Kiel is a graduate of Pratt Institute and has run his own design studio since 2005. His product designs have been produced by Areaware, and have appeared in retail outlets including MoMA, Cooper Hewitt, Steven Alan, and Michelle Varian. Forbes named Kiel one of “30 Under 30” for Art & Design, and he is one of Prattfolio’s “40 Under 40”. Kiel is an adjunct professor for furniture as well as professional practices and ethics at NJIT, and has been a guest speaker at Parsons The New School for Design. He sits on the Education Committee at Museum of Arts and Design (MAD), and is a member of the steering committee for NYCxDesign.

Beyond the success of his own design work, Kiel’s crowning achievement to date may be the platforms he has created to highlight the creative output of other designers. In 2008, Kiel co-founded the American Design Club (AmDC) to encourage and promote the efforts of emerging designers working in the United States. AmDC has partnered with museums, retailers, and curators to create showcases for designers, their product, and the process of design creation. AmDC exhibitions and presentations have featuring the work of over 400 designers, from those just out of school to established household names. This past April, Fab partnered with AmDC to present the work of over 30 emerging American designers on an international stage at MOST in Milan.

Joining the Fab design team will allow Kiel to continue his work on a larger scale. We sought out Kiel specifically for his multifaceted background and deep connections in the design world. As a designer, a curator, a teacher, a retailer, and a connector, Kiel brings diverse experience and design perspective to Fab. His passion for finding and highlighting the work of emerging designers will be of unique value as we continue to grow our design department. We’re very pleased to have him on the Fab team as we build out the Fab design lab and continue on our mission to brighten people’s lives with design.

Check out some of Kiel’s own original designs on Fab today:

Anemic Holiday Shopping Season? Off To A Solid Start @Fab

Analysts have been saying that this year will see weak holiday shopping.

Things are actually off to a solid start here at Fab.

I’m curious what other ecommerce companies are experiencing.

This last week at Fab we experienced four of our busiest days ever — and we saw Fab’s customers buying more items per order than they ever have before. It’s an overwhelming problem that we’re happy to have.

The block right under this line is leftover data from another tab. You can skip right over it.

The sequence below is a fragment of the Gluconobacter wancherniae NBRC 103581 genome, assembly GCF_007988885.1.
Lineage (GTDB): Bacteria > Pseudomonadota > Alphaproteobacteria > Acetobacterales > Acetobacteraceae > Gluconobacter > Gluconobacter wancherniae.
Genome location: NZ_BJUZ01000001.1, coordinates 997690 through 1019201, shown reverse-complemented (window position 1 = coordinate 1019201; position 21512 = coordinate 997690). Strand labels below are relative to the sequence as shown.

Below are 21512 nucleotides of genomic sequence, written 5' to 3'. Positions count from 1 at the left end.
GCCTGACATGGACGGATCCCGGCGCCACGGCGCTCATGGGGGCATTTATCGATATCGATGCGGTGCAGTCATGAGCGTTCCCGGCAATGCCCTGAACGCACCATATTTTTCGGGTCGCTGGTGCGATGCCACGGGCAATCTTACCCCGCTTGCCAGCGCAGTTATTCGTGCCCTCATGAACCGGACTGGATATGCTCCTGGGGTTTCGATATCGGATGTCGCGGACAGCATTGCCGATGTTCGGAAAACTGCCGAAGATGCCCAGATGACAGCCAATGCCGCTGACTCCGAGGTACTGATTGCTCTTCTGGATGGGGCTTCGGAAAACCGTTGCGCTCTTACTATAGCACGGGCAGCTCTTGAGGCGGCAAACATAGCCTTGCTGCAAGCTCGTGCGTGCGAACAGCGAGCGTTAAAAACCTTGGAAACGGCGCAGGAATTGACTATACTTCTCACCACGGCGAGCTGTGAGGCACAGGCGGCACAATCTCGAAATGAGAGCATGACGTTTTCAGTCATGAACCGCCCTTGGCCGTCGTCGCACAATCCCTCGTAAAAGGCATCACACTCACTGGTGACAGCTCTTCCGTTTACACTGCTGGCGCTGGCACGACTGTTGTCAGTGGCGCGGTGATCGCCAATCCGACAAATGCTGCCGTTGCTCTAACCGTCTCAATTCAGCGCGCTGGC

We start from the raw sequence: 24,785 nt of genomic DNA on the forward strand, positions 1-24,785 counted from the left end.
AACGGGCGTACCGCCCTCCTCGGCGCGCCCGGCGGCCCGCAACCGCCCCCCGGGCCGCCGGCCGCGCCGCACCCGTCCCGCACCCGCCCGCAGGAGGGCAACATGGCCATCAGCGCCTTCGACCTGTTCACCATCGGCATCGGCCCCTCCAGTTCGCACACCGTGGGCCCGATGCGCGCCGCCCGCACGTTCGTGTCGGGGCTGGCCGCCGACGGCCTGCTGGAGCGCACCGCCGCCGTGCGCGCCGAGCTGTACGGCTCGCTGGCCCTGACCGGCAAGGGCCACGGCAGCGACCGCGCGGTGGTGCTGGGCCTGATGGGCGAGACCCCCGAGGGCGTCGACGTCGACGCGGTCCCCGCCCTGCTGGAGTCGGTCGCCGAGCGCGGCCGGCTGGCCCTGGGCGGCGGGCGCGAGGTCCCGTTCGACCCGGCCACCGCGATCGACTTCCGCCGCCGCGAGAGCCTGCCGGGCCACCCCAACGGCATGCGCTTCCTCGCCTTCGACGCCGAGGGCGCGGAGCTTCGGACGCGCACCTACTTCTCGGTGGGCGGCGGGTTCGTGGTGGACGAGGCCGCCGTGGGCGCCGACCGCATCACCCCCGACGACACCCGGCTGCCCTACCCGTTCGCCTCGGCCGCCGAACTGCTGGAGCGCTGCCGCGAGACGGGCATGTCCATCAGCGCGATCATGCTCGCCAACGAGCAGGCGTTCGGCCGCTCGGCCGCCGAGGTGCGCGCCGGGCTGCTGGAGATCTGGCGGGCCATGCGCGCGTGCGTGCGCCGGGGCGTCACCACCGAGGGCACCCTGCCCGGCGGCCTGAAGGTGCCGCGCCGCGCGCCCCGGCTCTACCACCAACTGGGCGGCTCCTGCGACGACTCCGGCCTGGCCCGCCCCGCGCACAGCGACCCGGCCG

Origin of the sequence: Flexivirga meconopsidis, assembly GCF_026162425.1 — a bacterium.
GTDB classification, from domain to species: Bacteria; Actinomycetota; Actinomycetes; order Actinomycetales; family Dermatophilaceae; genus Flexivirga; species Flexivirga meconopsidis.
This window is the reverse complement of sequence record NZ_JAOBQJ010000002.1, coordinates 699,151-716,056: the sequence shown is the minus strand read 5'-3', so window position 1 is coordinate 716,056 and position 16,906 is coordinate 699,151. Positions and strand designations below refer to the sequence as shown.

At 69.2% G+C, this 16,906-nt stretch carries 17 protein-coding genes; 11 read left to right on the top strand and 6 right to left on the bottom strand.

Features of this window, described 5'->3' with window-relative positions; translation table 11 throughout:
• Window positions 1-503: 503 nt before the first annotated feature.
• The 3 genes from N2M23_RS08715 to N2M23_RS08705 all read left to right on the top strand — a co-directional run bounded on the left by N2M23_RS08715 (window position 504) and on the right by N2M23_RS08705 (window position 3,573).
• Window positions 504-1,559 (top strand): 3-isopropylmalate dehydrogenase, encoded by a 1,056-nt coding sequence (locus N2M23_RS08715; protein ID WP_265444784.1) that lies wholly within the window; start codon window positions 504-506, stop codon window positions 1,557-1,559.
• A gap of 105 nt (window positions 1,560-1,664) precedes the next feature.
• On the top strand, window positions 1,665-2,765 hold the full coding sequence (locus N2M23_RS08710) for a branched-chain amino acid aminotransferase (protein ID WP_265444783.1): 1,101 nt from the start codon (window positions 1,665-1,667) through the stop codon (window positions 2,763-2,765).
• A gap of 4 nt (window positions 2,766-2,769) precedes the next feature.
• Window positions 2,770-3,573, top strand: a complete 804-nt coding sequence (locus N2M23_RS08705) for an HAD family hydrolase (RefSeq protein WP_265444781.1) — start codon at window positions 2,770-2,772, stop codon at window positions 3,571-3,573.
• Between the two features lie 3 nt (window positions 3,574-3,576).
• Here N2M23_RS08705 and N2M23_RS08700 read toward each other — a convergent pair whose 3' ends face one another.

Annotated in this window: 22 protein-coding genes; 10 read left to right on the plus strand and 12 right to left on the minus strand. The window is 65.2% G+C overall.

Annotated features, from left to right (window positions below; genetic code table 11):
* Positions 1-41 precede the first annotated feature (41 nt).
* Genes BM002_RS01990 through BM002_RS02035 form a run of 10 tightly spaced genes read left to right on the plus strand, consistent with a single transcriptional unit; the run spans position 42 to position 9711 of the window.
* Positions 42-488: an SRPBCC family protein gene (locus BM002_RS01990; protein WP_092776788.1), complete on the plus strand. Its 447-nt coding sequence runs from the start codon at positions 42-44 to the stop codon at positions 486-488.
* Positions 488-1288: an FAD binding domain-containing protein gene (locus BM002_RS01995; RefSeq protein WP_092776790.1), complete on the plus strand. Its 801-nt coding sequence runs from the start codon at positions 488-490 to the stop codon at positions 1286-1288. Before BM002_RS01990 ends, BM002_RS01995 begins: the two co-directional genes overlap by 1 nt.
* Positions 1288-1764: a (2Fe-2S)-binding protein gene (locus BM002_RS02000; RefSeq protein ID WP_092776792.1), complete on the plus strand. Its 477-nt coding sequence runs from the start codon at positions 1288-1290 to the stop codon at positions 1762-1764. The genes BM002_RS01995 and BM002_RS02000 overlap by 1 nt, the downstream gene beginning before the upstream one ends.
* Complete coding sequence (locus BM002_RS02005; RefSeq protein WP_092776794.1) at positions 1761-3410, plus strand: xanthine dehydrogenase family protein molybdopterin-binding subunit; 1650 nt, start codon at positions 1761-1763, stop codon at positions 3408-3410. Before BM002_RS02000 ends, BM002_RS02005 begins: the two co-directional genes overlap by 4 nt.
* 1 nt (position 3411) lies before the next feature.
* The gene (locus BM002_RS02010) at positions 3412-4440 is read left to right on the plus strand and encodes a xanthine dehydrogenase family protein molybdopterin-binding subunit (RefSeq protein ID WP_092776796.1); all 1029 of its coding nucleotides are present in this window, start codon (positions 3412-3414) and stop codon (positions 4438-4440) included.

The reason?  A few.

First, consumer lifestyle magazines stuffed with Holiday Gift Guides are in inboxes and mailboxes all over America and tens of thousands of people are already starting their holiday shopping on Fab.  Fab gift ideas are featured in the December issues of InStyle, Redbook, Seventeen, Marie Claire, Latina, Real Simple, Ladies Home Journal and Design Bureau and more.

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Here are some quick links to the products showcased in these pubs:

We also decided Black Friday sounded too ominous so last Friday we started our own color event: a promotion-packed Color Countdown, where every day featured new gift ideas at stellar prices. It was a HUGE hit, resulting in the four of the busiest days at Fab, ever.

We’re pleased as punch (yeah, I actually just wrote that) and we hope the recipients of your gifts from Fab will be as well.

Finally, if you haven’t yet started your Thanksgiving, Hanukkah, or Christmas shopping yet, not to worry. We still have tons of gift ideas for each occasion and every possible friend type and relation. And from now through the end of the year Fab will continue to pack our site with promotions, which will change daily. Check back each day for new arrivals and new opportunities to secure great gifts at great prices.

Here are some quick gift lists to help you get started:

OUR FAVORITES

SHOP YOUR LIST

GIFTS UNDER…

SHOP ALL HOLIDAY GIFTS

HANUKKAH SHOP

HOLIDAY DÉCOR

 

Announcing A Transition @fab for @youngbradford.

It has been 4 years since Bradford Shellhammer joined Nishith Shah and me in starting fabulis, and nearly 3 years since we pivoted from fabulis to Fab, and a little more than 2 years since we launched Fab as the place for Everyday Design. During that time we’ve grown a business that has brightened millions of peoples’ lives with design. It has been exhilarating. It has been rewarding. It has been challenging. And, it has been great fun.